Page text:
Sunday, 21 December 2014

#367 Bunker 66 - Screaming Rock Believers

Within my music taste, I like to think everything has a place - at least as far as the metal-spectrum, still my primary residence, goes. For every grandiose and atmospheric record which passes through the speakers on my desk, there is likely to be a filthy slice of rock n' roll which is every bit as welcome to my ears. Every mind-altering, spirit-elevating record is balanced neatly by something a little more down to earth. Sometimes, like today, you just want to listen to a gnarly old-school serving of loud guitars and pounding rhythm - and there's definitely nothing wrong with that. Often, as will be the case in this review, d-beats are involved, and that... that makes things all the better.

Bursting into life with "Seduce Me Tonight" - a cover from Celtic Frost's less than worshipped "Cold Lake" record, Screaming Rock Believers is a brave, brave album. Lots of bands might be tempted to cover Celtic Frost. Many have, in fact - but by covering such an unexpected track, Bunker 66 instantly prove that they don't exactly do what every other band does. They may worship the old-school, but the record feels distinct and character-filled, standing tall in its own kingdom rather than trying so hard to be something else. The sped-up, rampaging cover-rendition, as it happens, far outstrips the original, and sets the tone for the rock-gone-crazy sound of the record as a whole. Generally, the album isn't one which is overly worried about genre and style based lines in the sand: it is very clearly free from restraint creatively. Consequently, it offers everything from fantastically catchy clean choruses, right through to filthy blast-beat fuelled sections which carry more than a whiff of extremity. The album feels all the more of an achievement for doing this, too - it takes everything from almost glam-style sections right through to a hearty black metal influence, but rather than carelessly cramming them together, it actually comprises a record which takes these disparate elements and crafts a smooth and rewarding record to listen to.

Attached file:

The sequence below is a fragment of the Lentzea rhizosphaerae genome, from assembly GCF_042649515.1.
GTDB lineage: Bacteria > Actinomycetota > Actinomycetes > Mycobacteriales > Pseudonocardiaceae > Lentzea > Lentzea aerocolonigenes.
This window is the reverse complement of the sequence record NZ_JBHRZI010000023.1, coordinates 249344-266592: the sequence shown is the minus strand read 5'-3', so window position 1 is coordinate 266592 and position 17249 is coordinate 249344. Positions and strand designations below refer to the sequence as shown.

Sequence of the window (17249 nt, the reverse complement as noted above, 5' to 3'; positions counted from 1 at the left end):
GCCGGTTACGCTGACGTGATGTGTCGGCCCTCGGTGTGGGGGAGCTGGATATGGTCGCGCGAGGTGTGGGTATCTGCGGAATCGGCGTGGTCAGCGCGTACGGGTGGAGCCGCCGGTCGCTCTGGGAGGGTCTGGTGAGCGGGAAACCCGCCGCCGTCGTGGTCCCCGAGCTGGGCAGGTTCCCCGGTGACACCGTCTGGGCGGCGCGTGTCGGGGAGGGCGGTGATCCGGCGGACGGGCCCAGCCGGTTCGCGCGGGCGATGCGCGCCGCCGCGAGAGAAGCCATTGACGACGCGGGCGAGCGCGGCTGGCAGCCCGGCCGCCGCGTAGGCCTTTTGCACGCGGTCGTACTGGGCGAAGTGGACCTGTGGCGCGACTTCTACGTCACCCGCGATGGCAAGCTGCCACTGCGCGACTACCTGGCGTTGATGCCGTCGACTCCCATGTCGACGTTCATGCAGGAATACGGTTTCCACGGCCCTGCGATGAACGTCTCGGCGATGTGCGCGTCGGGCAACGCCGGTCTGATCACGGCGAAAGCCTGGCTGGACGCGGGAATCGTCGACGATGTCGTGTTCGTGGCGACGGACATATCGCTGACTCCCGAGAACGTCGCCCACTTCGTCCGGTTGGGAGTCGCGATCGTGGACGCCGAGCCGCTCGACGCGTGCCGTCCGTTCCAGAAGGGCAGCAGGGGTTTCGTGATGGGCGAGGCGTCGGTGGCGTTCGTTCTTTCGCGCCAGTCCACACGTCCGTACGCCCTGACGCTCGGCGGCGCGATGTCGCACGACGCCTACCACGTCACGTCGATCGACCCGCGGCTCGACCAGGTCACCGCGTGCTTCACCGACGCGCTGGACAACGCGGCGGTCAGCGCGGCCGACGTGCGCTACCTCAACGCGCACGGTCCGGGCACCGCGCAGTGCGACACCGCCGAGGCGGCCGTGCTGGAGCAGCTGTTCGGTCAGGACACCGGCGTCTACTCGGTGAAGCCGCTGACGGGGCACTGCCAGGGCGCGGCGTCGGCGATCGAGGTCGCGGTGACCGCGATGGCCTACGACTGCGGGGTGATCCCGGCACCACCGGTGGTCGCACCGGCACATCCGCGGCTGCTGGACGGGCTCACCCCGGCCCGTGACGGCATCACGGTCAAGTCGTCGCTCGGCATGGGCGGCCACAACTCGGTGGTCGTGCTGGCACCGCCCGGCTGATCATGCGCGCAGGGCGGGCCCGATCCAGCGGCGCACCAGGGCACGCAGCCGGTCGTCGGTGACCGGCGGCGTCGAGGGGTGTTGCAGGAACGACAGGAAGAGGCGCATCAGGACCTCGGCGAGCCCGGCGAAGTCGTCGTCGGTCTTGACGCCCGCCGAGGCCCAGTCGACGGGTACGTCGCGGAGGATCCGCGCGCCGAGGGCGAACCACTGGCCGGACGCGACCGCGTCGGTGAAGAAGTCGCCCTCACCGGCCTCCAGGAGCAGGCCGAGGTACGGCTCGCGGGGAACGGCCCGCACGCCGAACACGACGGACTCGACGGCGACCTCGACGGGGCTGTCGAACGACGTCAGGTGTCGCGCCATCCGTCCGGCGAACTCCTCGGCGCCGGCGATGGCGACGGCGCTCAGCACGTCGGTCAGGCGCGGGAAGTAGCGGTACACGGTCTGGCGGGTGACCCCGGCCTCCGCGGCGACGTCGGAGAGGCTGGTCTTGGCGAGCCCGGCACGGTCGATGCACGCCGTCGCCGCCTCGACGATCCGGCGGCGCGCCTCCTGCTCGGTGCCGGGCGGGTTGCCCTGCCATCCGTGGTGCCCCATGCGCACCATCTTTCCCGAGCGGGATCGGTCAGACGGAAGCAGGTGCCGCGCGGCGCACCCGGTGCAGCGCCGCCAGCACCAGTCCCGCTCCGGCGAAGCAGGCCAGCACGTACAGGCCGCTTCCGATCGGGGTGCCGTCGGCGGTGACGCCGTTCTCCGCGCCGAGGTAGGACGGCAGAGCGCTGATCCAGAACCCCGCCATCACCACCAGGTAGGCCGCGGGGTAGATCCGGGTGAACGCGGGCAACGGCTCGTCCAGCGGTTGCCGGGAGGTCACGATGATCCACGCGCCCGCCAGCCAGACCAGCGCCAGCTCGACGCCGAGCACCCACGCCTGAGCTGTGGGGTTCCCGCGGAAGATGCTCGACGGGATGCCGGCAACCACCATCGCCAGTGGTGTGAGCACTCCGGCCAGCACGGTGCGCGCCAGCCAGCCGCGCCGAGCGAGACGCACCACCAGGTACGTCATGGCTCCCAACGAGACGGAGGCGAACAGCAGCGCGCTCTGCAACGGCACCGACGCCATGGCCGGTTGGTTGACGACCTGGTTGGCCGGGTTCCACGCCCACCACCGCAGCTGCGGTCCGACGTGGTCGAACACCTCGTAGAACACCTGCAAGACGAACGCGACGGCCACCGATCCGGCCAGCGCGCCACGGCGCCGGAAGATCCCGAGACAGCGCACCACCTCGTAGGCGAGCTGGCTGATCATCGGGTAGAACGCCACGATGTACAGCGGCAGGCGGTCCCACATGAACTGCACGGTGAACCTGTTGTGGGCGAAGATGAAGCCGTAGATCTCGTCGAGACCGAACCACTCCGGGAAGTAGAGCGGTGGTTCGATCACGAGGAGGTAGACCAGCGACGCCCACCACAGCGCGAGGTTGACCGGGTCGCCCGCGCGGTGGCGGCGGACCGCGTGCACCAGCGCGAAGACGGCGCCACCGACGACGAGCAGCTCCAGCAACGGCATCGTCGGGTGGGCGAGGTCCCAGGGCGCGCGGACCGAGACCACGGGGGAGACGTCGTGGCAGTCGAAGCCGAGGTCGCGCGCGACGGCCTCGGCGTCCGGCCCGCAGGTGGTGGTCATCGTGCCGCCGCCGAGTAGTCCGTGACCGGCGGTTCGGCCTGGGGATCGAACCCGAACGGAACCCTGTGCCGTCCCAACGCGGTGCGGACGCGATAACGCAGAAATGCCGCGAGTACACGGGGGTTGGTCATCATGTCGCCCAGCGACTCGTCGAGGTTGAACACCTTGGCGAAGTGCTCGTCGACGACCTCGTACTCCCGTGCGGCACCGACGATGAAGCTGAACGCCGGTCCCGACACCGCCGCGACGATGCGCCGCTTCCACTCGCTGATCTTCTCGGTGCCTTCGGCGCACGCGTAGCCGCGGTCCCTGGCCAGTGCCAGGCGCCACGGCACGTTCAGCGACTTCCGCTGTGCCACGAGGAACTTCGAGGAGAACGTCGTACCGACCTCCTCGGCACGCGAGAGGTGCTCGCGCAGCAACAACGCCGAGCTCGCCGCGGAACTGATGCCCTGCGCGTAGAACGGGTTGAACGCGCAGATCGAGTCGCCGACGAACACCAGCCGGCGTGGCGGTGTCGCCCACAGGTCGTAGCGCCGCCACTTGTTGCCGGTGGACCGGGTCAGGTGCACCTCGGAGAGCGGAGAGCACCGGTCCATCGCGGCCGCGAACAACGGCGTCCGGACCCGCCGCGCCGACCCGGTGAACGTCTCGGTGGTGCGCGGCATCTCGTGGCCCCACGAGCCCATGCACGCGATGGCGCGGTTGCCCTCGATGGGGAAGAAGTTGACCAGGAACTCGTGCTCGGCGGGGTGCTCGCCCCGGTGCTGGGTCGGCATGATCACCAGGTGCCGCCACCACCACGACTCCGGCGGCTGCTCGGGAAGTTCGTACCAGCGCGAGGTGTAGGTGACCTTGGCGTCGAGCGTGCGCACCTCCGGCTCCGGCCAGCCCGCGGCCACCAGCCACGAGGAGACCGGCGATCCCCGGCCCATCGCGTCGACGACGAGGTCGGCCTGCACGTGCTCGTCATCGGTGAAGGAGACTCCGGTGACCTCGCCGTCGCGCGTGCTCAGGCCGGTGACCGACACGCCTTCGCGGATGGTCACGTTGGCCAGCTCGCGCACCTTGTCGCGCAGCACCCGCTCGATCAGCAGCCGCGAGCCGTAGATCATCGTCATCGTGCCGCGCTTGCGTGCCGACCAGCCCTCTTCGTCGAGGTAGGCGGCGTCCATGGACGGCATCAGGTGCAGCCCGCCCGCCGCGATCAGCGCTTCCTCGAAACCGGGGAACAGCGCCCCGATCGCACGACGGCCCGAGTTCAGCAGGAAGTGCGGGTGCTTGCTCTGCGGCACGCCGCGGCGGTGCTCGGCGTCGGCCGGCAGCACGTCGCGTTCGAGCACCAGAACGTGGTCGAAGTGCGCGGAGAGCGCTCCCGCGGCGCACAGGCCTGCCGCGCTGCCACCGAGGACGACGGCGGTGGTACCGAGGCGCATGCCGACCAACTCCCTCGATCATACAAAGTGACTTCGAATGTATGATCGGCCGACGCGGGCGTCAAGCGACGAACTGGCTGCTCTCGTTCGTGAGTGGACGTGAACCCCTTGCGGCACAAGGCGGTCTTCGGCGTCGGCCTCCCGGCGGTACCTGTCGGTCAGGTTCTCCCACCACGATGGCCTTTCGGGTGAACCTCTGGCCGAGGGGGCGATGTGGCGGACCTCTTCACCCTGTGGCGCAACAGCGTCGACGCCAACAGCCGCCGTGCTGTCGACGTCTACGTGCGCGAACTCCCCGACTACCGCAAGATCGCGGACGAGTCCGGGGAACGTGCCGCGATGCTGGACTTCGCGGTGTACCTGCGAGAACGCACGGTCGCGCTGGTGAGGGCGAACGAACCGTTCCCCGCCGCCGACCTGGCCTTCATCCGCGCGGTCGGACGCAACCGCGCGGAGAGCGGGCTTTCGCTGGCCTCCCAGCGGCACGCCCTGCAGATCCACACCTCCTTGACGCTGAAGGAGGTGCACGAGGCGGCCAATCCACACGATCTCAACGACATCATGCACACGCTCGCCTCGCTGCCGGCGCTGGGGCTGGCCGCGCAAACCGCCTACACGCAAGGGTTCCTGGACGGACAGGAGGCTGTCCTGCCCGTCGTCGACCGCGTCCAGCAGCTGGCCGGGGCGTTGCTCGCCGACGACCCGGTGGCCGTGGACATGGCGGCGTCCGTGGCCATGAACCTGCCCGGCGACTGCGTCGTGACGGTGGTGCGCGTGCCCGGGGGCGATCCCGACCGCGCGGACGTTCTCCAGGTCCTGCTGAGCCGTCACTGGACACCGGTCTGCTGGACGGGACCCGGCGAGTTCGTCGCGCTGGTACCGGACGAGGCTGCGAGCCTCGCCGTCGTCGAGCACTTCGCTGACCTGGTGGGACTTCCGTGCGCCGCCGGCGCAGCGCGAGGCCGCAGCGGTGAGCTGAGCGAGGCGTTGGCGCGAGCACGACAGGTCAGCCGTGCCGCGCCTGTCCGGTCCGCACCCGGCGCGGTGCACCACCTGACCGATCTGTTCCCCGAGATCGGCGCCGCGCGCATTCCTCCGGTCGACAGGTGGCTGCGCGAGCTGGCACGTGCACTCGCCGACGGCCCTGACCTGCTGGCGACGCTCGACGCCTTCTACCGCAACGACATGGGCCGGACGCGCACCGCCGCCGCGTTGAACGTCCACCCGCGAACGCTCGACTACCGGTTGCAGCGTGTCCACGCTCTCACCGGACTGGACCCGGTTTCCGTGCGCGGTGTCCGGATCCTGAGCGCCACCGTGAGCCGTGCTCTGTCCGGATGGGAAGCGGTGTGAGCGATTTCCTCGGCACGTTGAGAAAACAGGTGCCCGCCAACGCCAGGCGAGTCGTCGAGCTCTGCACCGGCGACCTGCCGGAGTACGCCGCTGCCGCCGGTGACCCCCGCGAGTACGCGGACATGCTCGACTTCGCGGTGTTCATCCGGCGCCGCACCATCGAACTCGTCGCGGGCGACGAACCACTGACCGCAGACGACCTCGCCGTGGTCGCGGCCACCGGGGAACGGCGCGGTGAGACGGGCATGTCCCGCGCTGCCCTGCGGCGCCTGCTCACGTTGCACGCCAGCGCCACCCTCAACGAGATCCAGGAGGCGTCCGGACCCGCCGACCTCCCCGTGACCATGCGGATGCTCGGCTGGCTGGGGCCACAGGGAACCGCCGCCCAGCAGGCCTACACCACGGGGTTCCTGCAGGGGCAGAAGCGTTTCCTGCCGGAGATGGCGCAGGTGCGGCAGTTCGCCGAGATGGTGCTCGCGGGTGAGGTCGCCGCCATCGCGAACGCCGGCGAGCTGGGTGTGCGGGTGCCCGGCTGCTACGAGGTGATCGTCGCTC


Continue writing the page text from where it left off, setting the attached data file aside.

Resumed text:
A friend of mine described Bunker 66 as being "stadium metalpunk". In many ways, this album offers reasons to think so. The accustomed filthy approach to song-writing by the band is of course very much intact - don't worry about that; the songs on here are definitely as good as their last full length - Inferno Interceptors. Many of them rush along at high tempo, d-beats at the ready, and all the while accompanied by Thorne's distinct and enjoyable vocal style, offering the "classic" Bunker 66 sound. This time, however, the tracks often come across as a little more creative; the formula is spliced and spiced-up by an even more tangible rock influence, easily earning Screaming Rock Believers its name. The slow, catchy sections very much earn their place, often serving as the most fun-filled, memorable sections of songs, and bringing a swaggering rock n' roll sleaze, and a couple of very enjoyable sing-along choruses, to the proceedings. Songs like the title-track are a great example of "good old rock n' roll" being adopted fruitfully by the underground of today, with results which I absolutely approve of - bands like Bunker 66 and Midnight have proven that. It's a direction which was slightly unexpected in this case, but extremely enjoyable to listen to.

Bunker 66 have proven that they have what it takes to make a solid second-record. Often, when a band only has one full length, it is to the detriment of their presence in one's mind. The record might be fantastic, as Inferno Interceptors was, but nonetheless, it is only one album. With Screaming Rock Believers, the band have renewed and reaffirmed their absolute legitimacy, and certainly managed to re-enter my regular listening, rather than being a very occasional indulgence. I'm sure I've finished many reviews along these lines by now, but it's truth doesn't depreciate for it; there's no school like the old school. 

This is an 8.5/10.

Bunker 66 on Bandcamp
Bunker 66 on Facebook
Bunker 66 on Metal Archives